Speaker at Pharmaceutics and Novel Drug Delivery Systems 2023 - Franz Josef Meyer Almes
University of Applied Sciences, Germany
Title : HDAC inhibitors with non-hydroxamate warhead


Compounds with a thiazolidinedione (TZD) functionality, so called glitazones, are known as PPAR?-activators and anti-diabetic drugs. The mode of action of these glitazones has extensively be investigated and is known in great
structural details. PPAR? is a prominent target with a key role in the regulation of glucose homeostasis and lipid metabolism. However, PPAR? is also vital to cancer cell growth regulation. Moreover, a combination treatment with histone deacetylase (HDAC) inhibitors and PPAR? agonists increased cytotoxic effects against various cancer cell lines in a synergistic manner resulting in proliferation arrest and apoptosis. A closer view at the TZD group led us to conclude that TZD compounds should be in principle capable of binding to the catalytic zinc ion at the bottom of the active site of zinc-dependent members of the HDAC protein family. This hypothesis has been confirmed by molecular docking. Therefore, we investigated the inhibitory effect of 225 TZD-analogs on HDAC4 and HDAC8. Different clusters with dual acitivity against PPAR? and HDAC4, or VEGFR-2 and HDAC4 were identified and mechanistically analyzed. Most potent compounds exhibit pronounced antiproliferative effects against tumor cells, and are also able to induce in-vivo tumor regression in animal xenograft tumor models.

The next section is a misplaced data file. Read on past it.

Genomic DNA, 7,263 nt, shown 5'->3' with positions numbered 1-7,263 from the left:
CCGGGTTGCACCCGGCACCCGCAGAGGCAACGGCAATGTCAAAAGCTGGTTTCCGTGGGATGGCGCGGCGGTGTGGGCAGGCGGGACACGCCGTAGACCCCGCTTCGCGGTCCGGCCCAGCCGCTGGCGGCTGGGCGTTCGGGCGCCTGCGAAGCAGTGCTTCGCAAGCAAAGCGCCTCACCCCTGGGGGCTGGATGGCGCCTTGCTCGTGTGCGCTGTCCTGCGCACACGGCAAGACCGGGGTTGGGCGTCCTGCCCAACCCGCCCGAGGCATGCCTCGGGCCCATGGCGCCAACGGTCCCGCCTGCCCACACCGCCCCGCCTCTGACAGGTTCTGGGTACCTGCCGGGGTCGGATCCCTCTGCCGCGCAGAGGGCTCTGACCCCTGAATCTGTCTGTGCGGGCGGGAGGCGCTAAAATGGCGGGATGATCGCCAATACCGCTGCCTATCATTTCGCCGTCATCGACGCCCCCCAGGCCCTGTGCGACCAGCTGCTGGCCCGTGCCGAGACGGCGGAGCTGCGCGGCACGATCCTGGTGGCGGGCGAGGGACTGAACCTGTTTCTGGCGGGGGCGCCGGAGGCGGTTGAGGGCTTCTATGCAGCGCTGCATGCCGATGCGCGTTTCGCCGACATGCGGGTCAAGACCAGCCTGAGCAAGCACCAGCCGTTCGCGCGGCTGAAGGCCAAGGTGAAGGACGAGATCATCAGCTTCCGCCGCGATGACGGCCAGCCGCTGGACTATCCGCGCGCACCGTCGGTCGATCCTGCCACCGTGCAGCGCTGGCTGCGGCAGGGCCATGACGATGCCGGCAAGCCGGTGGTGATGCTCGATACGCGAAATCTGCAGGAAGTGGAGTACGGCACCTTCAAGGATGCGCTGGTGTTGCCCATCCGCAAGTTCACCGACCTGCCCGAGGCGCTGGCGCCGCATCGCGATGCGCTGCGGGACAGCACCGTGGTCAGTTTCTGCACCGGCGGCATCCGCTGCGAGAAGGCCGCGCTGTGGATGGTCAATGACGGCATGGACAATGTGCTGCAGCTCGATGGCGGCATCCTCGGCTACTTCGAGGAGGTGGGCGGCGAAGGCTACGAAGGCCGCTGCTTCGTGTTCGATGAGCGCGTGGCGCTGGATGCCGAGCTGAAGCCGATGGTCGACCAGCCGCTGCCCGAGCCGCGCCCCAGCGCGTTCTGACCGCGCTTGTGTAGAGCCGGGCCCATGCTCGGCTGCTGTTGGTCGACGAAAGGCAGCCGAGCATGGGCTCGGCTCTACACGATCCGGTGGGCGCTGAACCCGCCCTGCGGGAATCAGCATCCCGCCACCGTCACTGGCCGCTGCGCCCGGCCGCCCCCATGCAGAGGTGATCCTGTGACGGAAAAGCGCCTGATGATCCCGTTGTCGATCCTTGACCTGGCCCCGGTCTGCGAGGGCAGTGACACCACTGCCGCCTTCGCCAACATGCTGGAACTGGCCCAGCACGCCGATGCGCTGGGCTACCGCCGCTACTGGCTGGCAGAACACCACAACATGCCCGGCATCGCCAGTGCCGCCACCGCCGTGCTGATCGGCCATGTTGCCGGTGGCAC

Audience Take Away:

  • TZD-compounds have versatile pharmacological effects.
  • Terminal TZD-groups can serve as zinc-binding warhead of novel HDAC inhibitors
  • Distinct clusters of TZD compounds have dual activity against tumor targets


Franz Josef Meyer Almes is a Professor of Biochemistry at the University of Applied Sciences Darmstadt in Germany. He earned his Diploma in Chemistry at the Georg-August-University of Göttingen (Germany) in 1991 and his Ph.D. in Biophysical Chemistry from the same University in Göttingen. The main focus of his research is in thermodynamics and kinetics of protein-ligand and protein-protein interaction, reaction kinetics and mechanism, biological assay development, drug design, medium throughput screening, fluorescence spectroscopy and design of experiment. These methods are used to develop novel active substances against human histone deacetylases, which are validated targets in oncology, but also other neurodegenerative and age-related diseases.